The current limitations of QC
At this point, you may wonder: “If quantum computers are so great, why isn’t everyone — including pharmaceutical companies — using them en masse right now?”
There are several important reasons. For starters, quantum computers are very expensive: QC expert Jack Krupansky says a full QC system can cost several million dollars. And while that’s not necessarily a huge investment for many large pharmaceutical companies, the fact that quantum computers are notoriously error-prone also complicates matters. “Quantum computers are exceedingly difficult to engineer, build and program,” explain researchers Scott Pakin and Patrick Coles in Scientific American. “As a result, they are crippled by errors in the form of noise, faults, and loss of quantum coherence, which is crucial to their operation and yet falls apart before any nontrivial program has a chance to run to completion.”
Indeed, the largest and most consequential stumbling block standing in the way of QC is this tendency to be too error-prone. Quantum computers are incredibly sensitive to environmental factors such as vibrations or temperature fluctuations, leading to a state of “quantum decoherence,” essentially rendering the machine no more effective than a classical computer. Complicating matters further is that as decoherence becomes more likely as quantum computers add more qubits, and that errors within qubits can’t be corrected without destroying their quantum state.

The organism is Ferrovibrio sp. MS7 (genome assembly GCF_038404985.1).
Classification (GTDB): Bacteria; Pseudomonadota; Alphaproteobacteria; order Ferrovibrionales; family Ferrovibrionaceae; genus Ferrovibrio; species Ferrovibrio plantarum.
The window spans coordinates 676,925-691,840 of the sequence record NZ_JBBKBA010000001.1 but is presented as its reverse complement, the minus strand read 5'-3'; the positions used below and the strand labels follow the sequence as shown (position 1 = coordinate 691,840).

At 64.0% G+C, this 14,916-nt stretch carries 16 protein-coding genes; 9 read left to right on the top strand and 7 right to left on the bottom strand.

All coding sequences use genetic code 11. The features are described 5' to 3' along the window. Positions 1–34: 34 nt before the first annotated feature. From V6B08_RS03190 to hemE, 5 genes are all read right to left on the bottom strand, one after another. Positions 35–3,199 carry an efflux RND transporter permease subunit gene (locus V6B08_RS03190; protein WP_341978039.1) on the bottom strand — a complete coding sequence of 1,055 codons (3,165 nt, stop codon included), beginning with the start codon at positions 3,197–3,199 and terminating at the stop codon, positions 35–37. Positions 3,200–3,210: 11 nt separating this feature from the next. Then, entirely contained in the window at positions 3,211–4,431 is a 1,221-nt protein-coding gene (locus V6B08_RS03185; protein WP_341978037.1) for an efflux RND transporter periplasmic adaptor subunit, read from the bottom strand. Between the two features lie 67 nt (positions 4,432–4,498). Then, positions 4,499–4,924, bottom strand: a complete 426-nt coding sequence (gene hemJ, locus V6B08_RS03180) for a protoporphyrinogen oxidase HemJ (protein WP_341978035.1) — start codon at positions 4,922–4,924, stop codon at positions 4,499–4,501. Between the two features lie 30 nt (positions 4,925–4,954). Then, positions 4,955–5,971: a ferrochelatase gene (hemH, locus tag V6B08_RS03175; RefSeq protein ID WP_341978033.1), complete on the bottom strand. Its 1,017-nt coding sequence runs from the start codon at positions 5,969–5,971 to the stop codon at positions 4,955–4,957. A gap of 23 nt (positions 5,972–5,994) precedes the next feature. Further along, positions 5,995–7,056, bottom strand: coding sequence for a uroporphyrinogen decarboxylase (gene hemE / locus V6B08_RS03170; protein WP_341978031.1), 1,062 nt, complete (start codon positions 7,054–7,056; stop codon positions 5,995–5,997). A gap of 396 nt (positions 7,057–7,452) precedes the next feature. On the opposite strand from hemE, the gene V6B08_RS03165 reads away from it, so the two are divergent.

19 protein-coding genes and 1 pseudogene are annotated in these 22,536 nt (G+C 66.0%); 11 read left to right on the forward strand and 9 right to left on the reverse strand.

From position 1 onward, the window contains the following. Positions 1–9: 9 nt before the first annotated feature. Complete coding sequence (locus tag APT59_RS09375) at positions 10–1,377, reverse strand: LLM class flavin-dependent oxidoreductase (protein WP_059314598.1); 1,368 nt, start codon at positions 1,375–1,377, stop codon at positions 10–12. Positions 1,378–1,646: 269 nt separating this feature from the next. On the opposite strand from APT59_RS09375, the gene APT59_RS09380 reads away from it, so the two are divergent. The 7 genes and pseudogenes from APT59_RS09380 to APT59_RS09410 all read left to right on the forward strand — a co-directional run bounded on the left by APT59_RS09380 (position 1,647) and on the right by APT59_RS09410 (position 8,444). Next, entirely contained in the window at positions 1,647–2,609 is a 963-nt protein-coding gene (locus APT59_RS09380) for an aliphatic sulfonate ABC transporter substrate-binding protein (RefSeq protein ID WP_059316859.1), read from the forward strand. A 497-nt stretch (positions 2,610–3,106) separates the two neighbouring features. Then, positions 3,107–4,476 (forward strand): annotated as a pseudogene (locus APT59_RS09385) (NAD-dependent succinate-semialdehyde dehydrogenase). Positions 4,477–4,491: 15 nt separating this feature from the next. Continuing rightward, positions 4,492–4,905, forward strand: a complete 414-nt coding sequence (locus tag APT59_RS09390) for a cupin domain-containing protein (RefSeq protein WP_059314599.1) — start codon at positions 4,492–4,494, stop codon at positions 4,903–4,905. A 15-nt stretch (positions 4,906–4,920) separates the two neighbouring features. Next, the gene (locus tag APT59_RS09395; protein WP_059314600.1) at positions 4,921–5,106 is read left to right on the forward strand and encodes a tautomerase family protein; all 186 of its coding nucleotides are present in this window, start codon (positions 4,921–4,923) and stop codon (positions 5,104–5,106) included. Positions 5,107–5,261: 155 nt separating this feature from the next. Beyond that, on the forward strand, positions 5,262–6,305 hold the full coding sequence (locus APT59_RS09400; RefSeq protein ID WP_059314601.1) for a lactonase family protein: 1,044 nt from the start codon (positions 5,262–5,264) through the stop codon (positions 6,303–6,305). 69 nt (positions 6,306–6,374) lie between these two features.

What’s next for QC and QML?
Despite these and other issues, the ongoing development and experimentation of QC and QML have already made an enormous impact. Case in point: Classical algorithms are steadily improving in response to the progress made by quantum algorithms, as the two disciplines compete against one another. Hybrid approaches applying elements of both quantum and classical computing are also showing tangible progress. Some researchers and companies have experimented with a hybrid QML and classical ML approach, combining the storage capacity of a CC (much higher than that of a quantum computer) with the computational power of a quantum machine.
Researchers from the University of Warwick, the Technical University of Berlin, and the University of Luxembourg recently created a deep ML algorithm that can predict the quantum state of molecules faster than ever before. “Solving the fundamental equations of quantum mechanics in the conventional way requires massive high-performance computing resources and months of computing time,” explains Laboratory News. “The team says the newly developed AI algorithm can supply accurate predictions within seconds on a laptop or mobile phone.” Researchers from Pfizer have made similar progress, using a modeling technique called crystal structure prediction (CSP) to map the 3D structure of molecules — calculations that typically take months to complete. “It can take billions of calculations to come up with a final answer,” says Pfizer’s Hancock, adding that by applying quantum physics, the company can now make these calculations in just days.
We’ve come a long way since Einstein skeptically labeled the phenomenon of quantum entanglement as “spooky action at a distance.” But there’s a long way to go before we can say we’ve achieved practical quantum advantage. Still, both QC and QML hold tremendous disruptive promise for the pharmaceutical business — which, when perfected, will lead to the development of new, more powerful, and safer drugs and better health outcomes for patients.
Article published by CapeStart, Inc.